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Senators who have examined the suspended plan by Statistics Canada to obtain personal records and the banking details of a half-million Canadian households say banks could be expected to launch lawsuits to protect the information of their customers if the project is restarted.

The members of the Senate committee on banking, trade and commerce said in a brief report released on Tuesday that if the statistics agency resumes its plan to collect the banking and credit information, the federal government should tell the banks to remove any personal identifiers before the data are handed over.

“The committee has serious concerns with respect to Statistics Canada’s proposed pilot project, not only because of the magnitude and the personal nature of the data being demanded, but also with respect to the lack of transparency throughout the process,” the report said.

The plan by Statistics Canada to obtain the banking records, and the fact that the agency has been collecting personal financial data from a credit bureau for more than a year, came to light through media reports in October. The ensuing public outcry prompted the agency to suspend the project, at least until federal Privacy Commissioner Daniel Therrien has completed a review.

“The project is only on hold and we feel it must remain so at least until the Privacy Commissioner reports on the issue. We will carefully review the Privacy Commissioner’s report,” Carolyn Stewart Olsen, a Conservative Senator who is the deputy chair of the banking committee, said in an e-mail.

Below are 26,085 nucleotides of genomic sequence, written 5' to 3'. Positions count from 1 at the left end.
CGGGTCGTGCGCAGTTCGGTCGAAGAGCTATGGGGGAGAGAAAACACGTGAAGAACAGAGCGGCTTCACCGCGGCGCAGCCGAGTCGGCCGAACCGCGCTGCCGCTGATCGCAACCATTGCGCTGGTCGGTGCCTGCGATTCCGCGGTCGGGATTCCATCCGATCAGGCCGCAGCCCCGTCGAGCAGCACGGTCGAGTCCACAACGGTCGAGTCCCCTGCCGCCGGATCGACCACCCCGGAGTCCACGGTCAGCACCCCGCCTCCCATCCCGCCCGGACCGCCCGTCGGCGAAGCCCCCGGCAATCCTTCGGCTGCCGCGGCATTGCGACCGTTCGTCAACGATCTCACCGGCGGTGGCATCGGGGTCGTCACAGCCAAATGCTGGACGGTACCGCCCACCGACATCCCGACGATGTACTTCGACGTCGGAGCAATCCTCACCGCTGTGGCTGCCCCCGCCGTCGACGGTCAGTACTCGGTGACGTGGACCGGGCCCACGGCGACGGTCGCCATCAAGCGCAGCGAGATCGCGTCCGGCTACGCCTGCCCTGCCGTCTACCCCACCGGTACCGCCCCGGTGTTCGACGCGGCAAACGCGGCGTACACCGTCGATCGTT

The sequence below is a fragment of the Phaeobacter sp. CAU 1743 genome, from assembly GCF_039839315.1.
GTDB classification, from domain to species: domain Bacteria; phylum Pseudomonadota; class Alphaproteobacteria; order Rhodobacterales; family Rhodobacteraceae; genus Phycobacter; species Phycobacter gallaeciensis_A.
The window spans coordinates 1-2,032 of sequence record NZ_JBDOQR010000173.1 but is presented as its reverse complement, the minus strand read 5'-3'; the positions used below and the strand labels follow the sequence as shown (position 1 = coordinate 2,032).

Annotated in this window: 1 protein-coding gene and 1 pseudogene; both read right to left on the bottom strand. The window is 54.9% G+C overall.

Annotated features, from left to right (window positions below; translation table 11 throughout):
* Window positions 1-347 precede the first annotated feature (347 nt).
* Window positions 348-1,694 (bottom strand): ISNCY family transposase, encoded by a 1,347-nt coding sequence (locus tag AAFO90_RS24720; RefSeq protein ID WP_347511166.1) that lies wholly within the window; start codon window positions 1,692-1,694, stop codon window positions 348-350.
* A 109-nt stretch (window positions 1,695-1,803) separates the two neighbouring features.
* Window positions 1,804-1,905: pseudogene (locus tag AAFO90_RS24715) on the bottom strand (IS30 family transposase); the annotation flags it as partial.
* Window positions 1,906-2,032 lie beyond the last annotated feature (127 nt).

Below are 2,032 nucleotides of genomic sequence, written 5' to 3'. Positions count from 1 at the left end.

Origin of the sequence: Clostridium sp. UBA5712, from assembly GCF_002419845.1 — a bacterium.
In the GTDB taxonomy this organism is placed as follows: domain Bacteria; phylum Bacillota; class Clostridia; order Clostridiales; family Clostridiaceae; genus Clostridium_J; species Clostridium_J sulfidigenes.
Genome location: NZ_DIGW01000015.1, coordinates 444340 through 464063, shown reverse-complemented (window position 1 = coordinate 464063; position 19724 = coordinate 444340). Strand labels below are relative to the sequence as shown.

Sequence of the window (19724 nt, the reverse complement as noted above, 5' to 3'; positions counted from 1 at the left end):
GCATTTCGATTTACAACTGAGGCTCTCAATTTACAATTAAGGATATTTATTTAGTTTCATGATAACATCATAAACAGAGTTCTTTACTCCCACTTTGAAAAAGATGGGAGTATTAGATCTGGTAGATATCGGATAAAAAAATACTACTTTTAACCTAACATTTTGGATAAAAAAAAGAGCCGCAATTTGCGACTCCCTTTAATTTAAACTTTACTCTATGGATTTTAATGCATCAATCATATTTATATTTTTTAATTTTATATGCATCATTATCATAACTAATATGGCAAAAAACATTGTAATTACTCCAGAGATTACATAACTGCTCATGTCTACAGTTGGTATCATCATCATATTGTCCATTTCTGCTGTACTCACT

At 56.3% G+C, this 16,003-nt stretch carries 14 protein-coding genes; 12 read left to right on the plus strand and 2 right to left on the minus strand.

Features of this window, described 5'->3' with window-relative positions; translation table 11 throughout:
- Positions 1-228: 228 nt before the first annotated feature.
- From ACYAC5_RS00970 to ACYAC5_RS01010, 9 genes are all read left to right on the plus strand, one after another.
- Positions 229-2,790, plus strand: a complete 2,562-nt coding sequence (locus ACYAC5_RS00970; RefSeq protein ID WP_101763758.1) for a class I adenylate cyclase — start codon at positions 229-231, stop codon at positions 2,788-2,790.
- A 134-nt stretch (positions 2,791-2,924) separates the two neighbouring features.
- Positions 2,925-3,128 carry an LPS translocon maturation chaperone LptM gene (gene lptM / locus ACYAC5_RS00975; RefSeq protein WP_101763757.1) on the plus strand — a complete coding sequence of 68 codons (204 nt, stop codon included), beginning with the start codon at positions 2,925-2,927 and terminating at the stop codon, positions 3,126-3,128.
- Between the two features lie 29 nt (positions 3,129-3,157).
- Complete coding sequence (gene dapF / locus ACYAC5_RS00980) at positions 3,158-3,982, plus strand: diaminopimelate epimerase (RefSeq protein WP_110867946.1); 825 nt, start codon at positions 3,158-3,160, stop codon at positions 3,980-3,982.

In a release that accompanied the report, the senators said witnesses told the committee that the collection of the personal banking data could be considered unethical “and may lead to lawsuits from banks who are trying to protect their customers' data.”

The Senate committee also recommended that federal laws protecting the privacy of Canadians be aligned with other international privacy standards and that the Statistics Act be reviewed to address privacy concerns.

Chief Statistician Anil Arora has said the pilot project is necessary to calculate important economic indicators including gross domestic product and the consumer price index. He assured the Senate committee that the information would be anonymized and securely maintained.

Mr. Arora initially balked at the idea of receiving the data without identifiers, saying that would make cross-referencing with other data sets impossible and reduce their value. But, after testifying before the senators last month, he suggested that he is open to discussing alternatives, such as receiving financial records with the names removed by the banks instead of by Statistics Canada.

“If there is a way that we can still provide good quality data that still matches up to the needs of Canadians, of course we will do that,” he told reporters when asked if the agency would consider receiving anonymized data from the banks.

With a report from Bill Curry

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